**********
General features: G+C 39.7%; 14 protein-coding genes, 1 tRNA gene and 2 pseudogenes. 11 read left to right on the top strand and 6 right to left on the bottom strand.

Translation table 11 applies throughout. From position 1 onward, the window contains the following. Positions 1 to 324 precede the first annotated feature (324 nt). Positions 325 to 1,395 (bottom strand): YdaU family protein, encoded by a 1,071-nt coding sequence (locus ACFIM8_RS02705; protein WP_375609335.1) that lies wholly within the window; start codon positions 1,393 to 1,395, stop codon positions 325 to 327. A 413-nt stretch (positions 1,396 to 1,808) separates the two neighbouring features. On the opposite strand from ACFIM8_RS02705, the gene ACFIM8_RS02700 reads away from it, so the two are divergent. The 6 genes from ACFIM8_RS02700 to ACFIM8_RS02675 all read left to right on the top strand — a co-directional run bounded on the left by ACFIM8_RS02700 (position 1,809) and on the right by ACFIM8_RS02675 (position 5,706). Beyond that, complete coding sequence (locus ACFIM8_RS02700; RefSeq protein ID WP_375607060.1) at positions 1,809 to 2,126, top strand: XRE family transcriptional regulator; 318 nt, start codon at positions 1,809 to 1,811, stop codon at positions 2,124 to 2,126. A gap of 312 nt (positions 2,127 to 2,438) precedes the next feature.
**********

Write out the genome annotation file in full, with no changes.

General features: G+C 39.7%; 14 protein-coding genes, 1 tRNA gene and 2 pseudogenes. 11 read left to right on the top strand and 6 right to left on the bottom strand.

Translation table 11 applies throughout. From position 1 onward, the window contains the following. Positions 1 to 324 precede the first annotated feature (324 nt). Positions 325 to 1,395 (bottom strand): YdaU family protein, encoded by a 1,071-nt coding sequence (locus ACFIM8_RS02705; protein WP_375609335.1) that lies wholly within the window; start codon positions 1,393 to 1,395, stop codon positions 325 to 327. A 413-nt stretch (positions 1,396 to 1,808) separates the two neighbouring features. On the opposite strand from ACFIM8_RS02705, the gene ACFIM8_RS02700 reads away from it, so the two are divergent. The 6 genes from ACFIM8_RS02700 to ACFIM8_RS02675 all read left to right on the top strand — a co-directional run bounded on the left by ACFIM8_RS02700 (position 1,809) and on the right by ACFIM8_RS02675 (position 5,706). Beyond that, complete coding sequence (locus ACFIM8_RS02700; RefSeq protein ID WP_375607060.1) at positions 1,809 to 2,126, top strand: XRE family transcriptional regulator; 318 nt, start codon at positions 1,809 to 1,811, stop codon at positions 2,124 to 2,126. A gap of 312 nt (positions 2,127 to 2,438) precedes the next feature.